Guidelines for Reviewing Tutor Videos
Senior Tutors, we are counting on you to make this an intensive, memorable learning experience for the new tutors. Please review these tips and print out so you can refer to them during your meeting with your new tutors.
Remind your new tutors to schedule themselves EARLY. If a tutor in your "case load" hasn't called yet to schedule a viewing, call or leave a note to remind him or her to meet with you. Check the class information sheet for the due date for this assignment. All new tutors should have videotaped themselves a week before the due date, to allow time to watch the recording with the Senior Tutor.
When you arrange the meeting, make sure the new tutor understands what he or she needs to do before seeing you: watch the tape, answers the questions on the assignment, and choose a 3 minute segment.
Arrange to meet the tutor in a quiet place that has the necessary equipment to view the recording.
Have handouts from class (i.e. Tutoring Cycle, tutoring techniques, etc) available for reference. The goal is to get the tutor to connect concepts and techniques from class to actual sessions and students. Use terminology from class when you see it (i.e. agenda, goals, echoing, wait time, wrap-up, summarizing)
Remember what it was like for you when you did this assignment. Talk to other Senior Tutors about what their viewing sessions were like.
Give lots of positive reinforcement for what the tutor did accomplish.
Remember to use good tutoring techniques yourself: as a Senior Tutor, you are a role model. Be positive, encourage the tutor be active in the session, and make it fun!
The guidelines below are just suggestions. Don't feel like you have to ask every question; they are just there to give you ideas and to help you push the learning to a deeper level.
Before watching the video:
- Make sure the tutor has done his or her part. He or she should have watched the entire video, answered the questions on the assignment, and chosen a 3 minute segment before meeting with you. When you arrange the meeting, make sure the tutor understands this. If, when you meet, the tutor still has not watched the tape and filled out the form, try to arrange another meeting after s/he has done so.
- Get background on the tutor. If you don't already know, find out what type of tutoring he or she usually does, and how many students he or she works with overall. Find out what his or her background is. Try to remember what he or she has written in journal entries and what the main concerns are.
- Get background information on the class/instructor.
- What class is the tutee taking?
- What is the instructor like for this class?
- What usually gives student in the class the most difficulty?
- Get background information on the student. If the tutor is an individual, non-drop-in tutor, have him or her show you the Tutor Tracking forms for the student and explain what they have done during previous sessions. For group and drop-in tutors, have them tell you everything they can about the background of the students.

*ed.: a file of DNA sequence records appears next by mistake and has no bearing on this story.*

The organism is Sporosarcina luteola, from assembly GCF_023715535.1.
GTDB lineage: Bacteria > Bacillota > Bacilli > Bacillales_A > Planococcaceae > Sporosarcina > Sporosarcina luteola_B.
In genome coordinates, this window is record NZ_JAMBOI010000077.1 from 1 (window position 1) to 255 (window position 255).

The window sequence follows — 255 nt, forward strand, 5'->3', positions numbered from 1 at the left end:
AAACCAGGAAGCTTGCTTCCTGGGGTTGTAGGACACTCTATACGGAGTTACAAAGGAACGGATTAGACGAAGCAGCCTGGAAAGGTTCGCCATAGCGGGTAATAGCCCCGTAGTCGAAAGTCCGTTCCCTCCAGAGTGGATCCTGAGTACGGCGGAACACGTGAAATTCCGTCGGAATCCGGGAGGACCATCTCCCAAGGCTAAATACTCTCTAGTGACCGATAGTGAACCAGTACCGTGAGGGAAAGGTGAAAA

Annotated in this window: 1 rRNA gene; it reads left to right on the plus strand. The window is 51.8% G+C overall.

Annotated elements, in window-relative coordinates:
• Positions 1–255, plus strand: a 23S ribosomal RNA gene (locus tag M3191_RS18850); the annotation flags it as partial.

- Who usually does most of the talking during the session?
- What are the tutee's main strengths and weaknesses?
- Does the tutee usually come prepared?
- Can you identify the student's learning style (auditory, visual, hand-on)?
- How do you usually set the agenda for the session?
- Have you ever asked the tutee(s) to help you evaluate the sessions?
- What techniques have you used with the student? What works best?
- In general, do you think sessions with this student are productive and positive? Why?
Some specific questions:
- To get background information on the recorded session, ask:
- Does this video show a "normal" session? Why?
- What subject or problems were you working on during this session?
- What was going on in the class when you had this session?
- Ask for a preview of the segment. Have the tutor rewind to the chosen segment, press play, then pause. Ask:
- What are we going to see in this segment?
- Why did you choose this segment?
- What does this segment show about the tutoring session (e.g. tried a new techniques which worked or didn't work, showed tutor talking too much, showed body language that demonstrates interest or boredom...)?
While watching the videotape
- Pay attention to body language.
- How are the tutor and tutee sitting?
- Who is controls the pencil and paper? Where are the books?
- Where are the tutor's and tutee's eyes focused?
- Do the tutor and tutee both look interested and engaged?
- Pay attention to communication.
- Who is doing the talking?
- How much time does the tutor wait for the tutee to respond?
- Does the tutor use reflecting, clarification, probing, modeling, or other active listening techniques?
- Does the tutor give lots of positive reinforcement?
- Pay attention to tutoring techniques.
- Does the tutor get the tutee to try problems, answer his or her own questions, and think for him or herself?
- Does the tutor focus on the learning process, rather than the correct answer?
- Did the tutor ask for a summary of what the student learned?
- When you see something interesting , pause the tape. Try to get the tutor to notice the same thing you did (either positive or negative) by prompting and giving hints. Discuss and problem solve in a positive way.
After watching the segment
Empathize with the tutor ("I remember when I had a student like that...")
Ask what the tutor plans to do differently, or do more of, in future sessions.
End on a positive note. This may be the last time you meet with the tutors, but let them know you are available if they need you.
ABOVE ALL, BE POSITIVE, BE INSPIRING, AND HAVE FUN!